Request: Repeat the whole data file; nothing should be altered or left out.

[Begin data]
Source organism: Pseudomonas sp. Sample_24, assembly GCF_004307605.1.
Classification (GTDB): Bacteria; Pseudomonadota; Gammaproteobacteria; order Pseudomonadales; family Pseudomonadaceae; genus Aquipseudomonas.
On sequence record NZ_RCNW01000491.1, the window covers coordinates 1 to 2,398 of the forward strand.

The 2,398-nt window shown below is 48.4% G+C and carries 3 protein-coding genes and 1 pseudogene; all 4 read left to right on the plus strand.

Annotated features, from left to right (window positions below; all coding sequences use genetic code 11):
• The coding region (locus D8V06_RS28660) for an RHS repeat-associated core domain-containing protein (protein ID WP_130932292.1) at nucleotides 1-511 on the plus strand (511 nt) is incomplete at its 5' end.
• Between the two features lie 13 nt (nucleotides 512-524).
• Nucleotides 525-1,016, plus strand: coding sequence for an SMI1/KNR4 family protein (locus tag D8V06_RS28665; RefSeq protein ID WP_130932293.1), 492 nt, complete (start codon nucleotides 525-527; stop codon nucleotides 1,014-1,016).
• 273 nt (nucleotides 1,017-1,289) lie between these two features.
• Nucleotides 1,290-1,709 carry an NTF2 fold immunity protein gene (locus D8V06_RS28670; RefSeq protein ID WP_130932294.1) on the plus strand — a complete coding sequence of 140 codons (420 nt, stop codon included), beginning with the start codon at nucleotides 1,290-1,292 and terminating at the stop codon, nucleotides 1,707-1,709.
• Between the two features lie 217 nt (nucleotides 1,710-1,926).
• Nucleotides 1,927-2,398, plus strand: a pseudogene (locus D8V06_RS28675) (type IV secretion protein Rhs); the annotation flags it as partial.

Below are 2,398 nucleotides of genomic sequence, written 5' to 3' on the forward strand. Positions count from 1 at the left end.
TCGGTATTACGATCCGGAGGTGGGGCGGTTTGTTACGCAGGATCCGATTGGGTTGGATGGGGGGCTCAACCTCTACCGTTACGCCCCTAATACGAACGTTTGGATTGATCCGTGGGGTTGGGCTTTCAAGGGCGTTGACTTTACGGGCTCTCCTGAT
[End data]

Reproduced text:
Source organism: Pseudomonas sp. Sample_24, assembly GCF_004307605.1.
Classification (GTDB): Bacteria; Pseudomonadota; Gammaproteobacteria; order Pseudomonadales; family Pseudomonadaceae; genus Aquipseudomonas.
On sequence record NZ_RCNW01000491.1, the window covers coordinates 1 to 2,398 of the forward strand.

The 2,398-nt window shown below is 48.4% G+C and carries 3 protein-coding genes and 1 pseudogene; all 4 read left to right on the plus strand.

Annotated features, from left to right (window positions below; all coding sequences use genetic code 11):
• The coding region (locus D8V06_RS28660) for an RHS repeat-associated core domain-containing protein (protein ID WP_130932292.1) at nucleotides 1-511 on the plus strand (511 nt) is incomplete at its 5' end.
• Between the two features lie 13 nt (nucleotides 512-524).
• Nucleotides 525-1,016, plus strand: coding sequence for an SMI1/KNR4 family protein (locus tag D8V06_RS28665; RefSeq protein ID WP_130932293.1), 492 nt, complete (start codon nucleotides 525-527; stop codon nucleotides 1,014-1,016).
• 273 nt (nucleotides 1,017-1,289) lie between these two features.
• Nucleotides 1,290-1,709 carry an NTF2 fold immunity protein gene (locus D8V06_RS28670; RefSeq protein ID WP_130932294.1) on the plus strand — a complete coding sequence of 140 codons (420 nt, stop codon included), beginning with the start codon at nucleotides 1,290-1,292 and terminating at the stop codon, nucleotides 1,707-1,709.
• Between the two features lie 217 nt (nucleotides 1,710-1,926).
• Nucleotides 1,927-2,398, plus strand: a pseudogene (locus D8V06_RS28675) (type IV secretion protein Rhs); the annotation flags it as partial.

Below are 2,398 nucleotides of genomic sequence, written 5' to 3' on the forward strand. Positions count from 1 at the left end.
TCGGTATTACGATCCGGAGGTGGGGCGGTTTGTTACGCAGGATCCGATTGGGTTGGATGGGGGGCTCAACCTCTACCGTTACGCCCCTAATACGAACGTTTGGATTGATCCGTGGGGTTGGGCTTTCAAGGGCGTTGACTTTACGGGCTCTCCTGAT